The class of Ancient Egyptian Literature as Cultural Expression, taught by Fayza Haikal, professor of Egyptology at The American University in Cairo, brought out the fact that many practices in modern-day Egypt can be traced back to the ancient Egyptians, from funerals, agriculture and weaving to storytelling and colloquial expressions. “That’s how enduring the tradition is and how consistent human nature can be,” said Haikal, who was recently honored on International Women’s Day by the British-based Egypt Exploration Society and the Egyptian Ministry of Antiquities for her success as a leading female Egyptologist. The striking thing about ancient Egyptian literature, Haikal noted, is the transmission of culture –– what the ancient Egyptians left to us, which is the crux of Haikal’s teaching at her course at AUC. In Ancient Egyptian Literature as Cultural Expression class, Haikal and her students don’t just look at the history and translation of ancient literature, but what the texts reveal, through content and form, about the nature of ancient Egyptians.According to Haikal, ancient Egyptians had very well-written, well-conceived literature written by professionals. As literary culture developed in ancient Egypt, distinct types of stories arose, serving different purposes. What’s interesting, Haikal pointed out, is that the same scope of genres seen in contemporary literature was present in ancient Egypt, and these genres were used in much the same way we do today. There is poetry that waxes about love, fictional tales of adventure for entertainment, and myths and fables that give warnings or teach lessons. This is especially true during the Middle Kingdom (2000 BC to 1700 BC), when the variety and number of texts surged as the language of the ancient Egyptians evolved greatly. “The Middle Kingdom had everything; you encounter every genre we have today,” said Haikal.
One of the best-known texts from ancient Egypt is The Story of Sinuhe, a man who flees Egypt after news of the king’s death and embeds himself with Bedouin tribes. The story, in which Sinuhe himself is the narrator, incorporates several genres: narrative prose, biography, poetry, propaganda for the king and religious writing.
More than an example of the mature use of a range of genres, The Story of Sinuhe is a comprehensive window into ancient Egyptian life. “If you read the lines and between the lines, you can have a very graphic view of ancient Egyptian culture and society at the time it was written,” Haikal noted. “It sheds light not only on ancient Egypt, but also the neighbors. There are comparisons of society, traditions and behaviors. Texts like The Story of Sinuhe, when examined with an astute eye, can paint a complete picture of ancient Egyptian life in a way that the study of other artifacts fails to do.” It is through such texts that Haikal’s students have come to appreciate and recognize the fact that many practices in modern-day Egypt have roots in ancient times.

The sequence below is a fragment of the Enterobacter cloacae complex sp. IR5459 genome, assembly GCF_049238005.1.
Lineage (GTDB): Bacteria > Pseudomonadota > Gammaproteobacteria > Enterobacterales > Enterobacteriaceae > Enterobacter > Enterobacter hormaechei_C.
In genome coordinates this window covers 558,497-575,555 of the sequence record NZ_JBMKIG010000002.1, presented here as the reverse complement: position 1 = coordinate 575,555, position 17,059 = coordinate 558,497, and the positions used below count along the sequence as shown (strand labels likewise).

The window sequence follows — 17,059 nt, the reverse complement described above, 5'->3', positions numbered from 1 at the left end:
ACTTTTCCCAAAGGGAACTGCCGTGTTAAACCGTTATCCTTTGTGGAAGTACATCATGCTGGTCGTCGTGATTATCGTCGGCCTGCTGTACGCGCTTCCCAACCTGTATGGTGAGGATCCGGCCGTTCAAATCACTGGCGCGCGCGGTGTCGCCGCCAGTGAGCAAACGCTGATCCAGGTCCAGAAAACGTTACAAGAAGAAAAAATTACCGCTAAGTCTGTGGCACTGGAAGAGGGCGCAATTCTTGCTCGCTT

As an example, Haikal pointed to funerary practices, in which the influence of ancient Egypt can be seen in both the traditions and language. “A lot of things we do in Egypt in our funerary tradition are not related to religion at all,” noted Haikal. “In fact, some of these traditions have been passed on to the West.” In burial ceremonies, she explained, ancient Egyptians would offer food to the deceased as sustenance to support them in the next life. Texts also indicate that they engaged in the familiar tradition of offering flowers and vegetation, a symbol of the continuing cycle of life and eternity. In fact, in 1996, a sarcophagus excavated at the Valley of the Kings contained the physical remnants of garlands of flowers used in royal burials. Today, the use of flowers in funerals is practiced all over the world and exists across cultures and religions.
In addition, in the language of ancient Egyptians, there is a specific verb used to indicate visiting the dead, literally going up and into the cemeteries: tal’aa. Today, Egyptians use this same specific phrase, but translated into Arabic. “Phrases like this are another indication of our continuity with the past,” Haikal observed. “We have translated their way of thinking.”
Haikal recalled an ancient text in which the writer uses the phrase: They went together like honey and fat [butter]. “For us Egyptians, it’s obvious, but if you are a foreign Egyptologist, you might not understand this phrase,” noted Haikal. “I always love metaphors because the expressions are usually taken from the environment you are living in. They are typically local.”
There is also a common phrase used in Egypt today that having an education is like a boat on a river, meaning that it will take you far. This phrase specifically references the long-standing influence of the Nile and its association with travel and speed. “Students are usually attentive and can find these connections by themselves,” said Haikal. “They remember, ‘That is what my mother or father says to me,’ and they recognize the link. It makes the class more alive.”
In her 40-year career, Haikal has made use of her unique position within the country and her field to demonstrate the link we have with ancient cultures, and this is what she hopes to pass on to her students. “It is very interesting to see that human beings have not changed –– the emotions, fears, aspirations, love and hate. Human emotion is exactly the same,” she said. “What has changed is the use of technology, but the human being hasn’t, and probably never will.”